Rebuke and fine for latest referral fee ban miscreant


Collins: Firms generally try to comply

Noble Law Solicitors of Morden received the most severe sanction the Solicitors Regulation Authority (SRA) can impose without a referral to a disciplinary tribunal.

It was found to have paid a prohibited referral fee, failed to pay damages to the correct individuals, failed to disclose a financial interest that a company had in referring the personal injury matter to the firm, and failed to provide prior written notification of its costs to clients.

Noble Law as also ordered to pay the regulator’s costs of £1,825.

It is the latest in a series of disciplinary actions taken over referral fees. In May, the head of marketing at a Manchester law firm was banned from working in the profession after he accepted kick-backs from referral fees, while in February the owner of another Manchester firm was suspended for pursuing PI cases without the consent of clients and paying prohibited referral fees.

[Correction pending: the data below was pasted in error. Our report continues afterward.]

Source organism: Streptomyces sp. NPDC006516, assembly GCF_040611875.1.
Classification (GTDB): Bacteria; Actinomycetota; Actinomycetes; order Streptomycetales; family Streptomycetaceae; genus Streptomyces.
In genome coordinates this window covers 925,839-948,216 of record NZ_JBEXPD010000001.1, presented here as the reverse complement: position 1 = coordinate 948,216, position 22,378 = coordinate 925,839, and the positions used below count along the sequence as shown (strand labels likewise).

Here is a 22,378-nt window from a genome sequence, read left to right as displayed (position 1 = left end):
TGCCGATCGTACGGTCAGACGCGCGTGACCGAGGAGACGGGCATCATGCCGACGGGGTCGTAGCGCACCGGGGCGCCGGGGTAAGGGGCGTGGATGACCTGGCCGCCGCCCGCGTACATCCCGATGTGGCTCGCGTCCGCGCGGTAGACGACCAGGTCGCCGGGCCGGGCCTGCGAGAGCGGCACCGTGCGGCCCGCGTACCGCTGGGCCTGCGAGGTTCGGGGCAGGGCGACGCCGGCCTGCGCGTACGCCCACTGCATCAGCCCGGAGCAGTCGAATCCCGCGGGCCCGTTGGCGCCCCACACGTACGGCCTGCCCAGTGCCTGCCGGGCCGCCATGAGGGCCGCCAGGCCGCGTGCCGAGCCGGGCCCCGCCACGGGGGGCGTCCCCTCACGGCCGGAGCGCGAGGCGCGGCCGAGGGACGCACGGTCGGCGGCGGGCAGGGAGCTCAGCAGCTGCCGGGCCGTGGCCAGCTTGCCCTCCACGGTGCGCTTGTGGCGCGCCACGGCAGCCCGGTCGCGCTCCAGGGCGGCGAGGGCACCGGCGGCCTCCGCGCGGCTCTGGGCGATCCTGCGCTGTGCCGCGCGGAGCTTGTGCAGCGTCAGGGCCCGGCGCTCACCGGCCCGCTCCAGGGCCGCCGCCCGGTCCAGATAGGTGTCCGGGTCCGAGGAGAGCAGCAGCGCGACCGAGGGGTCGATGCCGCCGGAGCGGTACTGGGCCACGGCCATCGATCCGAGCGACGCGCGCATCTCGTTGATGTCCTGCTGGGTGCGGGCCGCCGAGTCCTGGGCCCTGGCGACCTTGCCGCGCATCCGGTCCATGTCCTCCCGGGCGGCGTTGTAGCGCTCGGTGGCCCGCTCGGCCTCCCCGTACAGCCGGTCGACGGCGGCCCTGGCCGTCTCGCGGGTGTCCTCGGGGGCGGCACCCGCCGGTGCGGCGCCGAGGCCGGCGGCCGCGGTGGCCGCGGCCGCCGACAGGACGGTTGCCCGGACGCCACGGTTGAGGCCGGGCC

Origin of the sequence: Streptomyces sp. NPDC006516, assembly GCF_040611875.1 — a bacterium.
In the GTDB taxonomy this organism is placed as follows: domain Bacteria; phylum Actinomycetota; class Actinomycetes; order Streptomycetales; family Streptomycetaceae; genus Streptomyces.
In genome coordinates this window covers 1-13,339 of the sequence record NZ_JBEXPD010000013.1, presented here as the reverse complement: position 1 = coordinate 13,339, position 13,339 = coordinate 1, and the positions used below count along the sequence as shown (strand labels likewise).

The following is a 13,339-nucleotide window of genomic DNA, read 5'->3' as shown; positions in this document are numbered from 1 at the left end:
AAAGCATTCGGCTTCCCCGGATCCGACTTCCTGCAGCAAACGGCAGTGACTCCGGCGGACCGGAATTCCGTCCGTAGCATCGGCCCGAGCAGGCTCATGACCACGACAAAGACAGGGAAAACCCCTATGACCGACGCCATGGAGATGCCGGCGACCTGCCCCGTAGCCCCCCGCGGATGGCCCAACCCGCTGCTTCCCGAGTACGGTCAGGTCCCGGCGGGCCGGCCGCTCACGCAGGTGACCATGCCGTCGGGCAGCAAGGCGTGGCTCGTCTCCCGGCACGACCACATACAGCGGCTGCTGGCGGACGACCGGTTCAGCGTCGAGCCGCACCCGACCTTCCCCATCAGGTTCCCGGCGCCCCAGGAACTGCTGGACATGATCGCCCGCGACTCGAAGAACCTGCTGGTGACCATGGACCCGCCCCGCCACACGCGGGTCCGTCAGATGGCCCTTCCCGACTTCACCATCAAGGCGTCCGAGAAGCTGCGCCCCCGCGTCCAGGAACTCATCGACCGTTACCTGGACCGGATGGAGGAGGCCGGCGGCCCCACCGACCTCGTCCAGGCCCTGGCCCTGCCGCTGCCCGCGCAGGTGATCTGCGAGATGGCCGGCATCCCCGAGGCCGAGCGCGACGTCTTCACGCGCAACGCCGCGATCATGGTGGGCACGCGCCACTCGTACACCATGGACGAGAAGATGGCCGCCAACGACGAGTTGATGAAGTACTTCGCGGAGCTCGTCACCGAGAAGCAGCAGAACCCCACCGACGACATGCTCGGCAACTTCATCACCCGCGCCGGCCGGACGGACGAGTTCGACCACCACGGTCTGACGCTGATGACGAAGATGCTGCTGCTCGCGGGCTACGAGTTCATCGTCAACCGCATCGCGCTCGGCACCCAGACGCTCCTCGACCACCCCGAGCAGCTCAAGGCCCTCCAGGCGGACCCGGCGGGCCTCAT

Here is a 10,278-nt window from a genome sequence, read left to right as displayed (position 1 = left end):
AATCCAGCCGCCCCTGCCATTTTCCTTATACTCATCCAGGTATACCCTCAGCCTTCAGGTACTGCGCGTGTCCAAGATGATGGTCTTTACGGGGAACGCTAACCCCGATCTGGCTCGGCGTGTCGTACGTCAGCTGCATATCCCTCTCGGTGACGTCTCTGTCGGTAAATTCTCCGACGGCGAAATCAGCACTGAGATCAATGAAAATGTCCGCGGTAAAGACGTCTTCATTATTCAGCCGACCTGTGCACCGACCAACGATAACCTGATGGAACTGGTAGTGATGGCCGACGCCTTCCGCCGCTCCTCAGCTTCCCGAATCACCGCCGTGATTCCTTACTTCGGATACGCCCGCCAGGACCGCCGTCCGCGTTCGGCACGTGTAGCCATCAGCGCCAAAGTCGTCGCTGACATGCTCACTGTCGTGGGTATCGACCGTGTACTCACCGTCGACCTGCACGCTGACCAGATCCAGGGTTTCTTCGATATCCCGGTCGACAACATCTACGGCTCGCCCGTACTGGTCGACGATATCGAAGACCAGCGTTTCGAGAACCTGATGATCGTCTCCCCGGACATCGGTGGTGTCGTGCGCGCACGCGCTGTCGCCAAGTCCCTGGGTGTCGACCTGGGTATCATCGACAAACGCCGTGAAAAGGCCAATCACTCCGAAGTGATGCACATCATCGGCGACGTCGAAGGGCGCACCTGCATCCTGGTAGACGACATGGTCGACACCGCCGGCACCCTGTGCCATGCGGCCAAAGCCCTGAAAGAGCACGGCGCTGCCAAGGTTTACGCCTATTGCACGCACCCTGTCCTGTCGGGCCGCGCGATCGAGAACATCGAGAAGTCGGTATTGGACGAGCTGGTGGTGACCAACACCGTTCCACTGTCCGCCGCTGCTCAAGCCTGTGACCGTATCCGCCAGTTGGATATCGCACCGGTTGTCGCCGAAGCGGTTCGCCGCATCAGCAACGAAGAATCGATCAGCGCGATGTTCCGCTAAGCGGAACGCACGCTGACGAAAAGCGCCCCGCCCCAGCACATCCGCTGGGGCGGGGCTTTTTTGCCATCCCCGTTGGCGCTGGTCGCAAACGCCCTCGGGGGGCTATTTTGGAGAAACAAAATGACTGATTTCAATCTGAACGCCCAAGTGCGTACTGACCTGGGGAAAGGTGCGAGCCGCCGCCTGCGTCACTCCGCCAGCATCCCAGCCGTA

In January, a law firm in Blackburn was rebuked after paying more than £200,000 to an unauthorised claims management company for referrals.

Earlier this month, Richard Collins, the SRA’s executive director for strategy and resources, revealed that, since the ban was introduced, the SRA has received around 260 reports of possible referral fee ban breaches, of which 11 have led to the regulator imposing sanctions on individuals and firms, with a further seven cases referred to the Solicitors Disciplinary Tribunal.

He said the low numbers were not surprising for two reasons: “One is that firms generally try to comply. The other is that firms have continued to find ways to attract clients in PI cases.”

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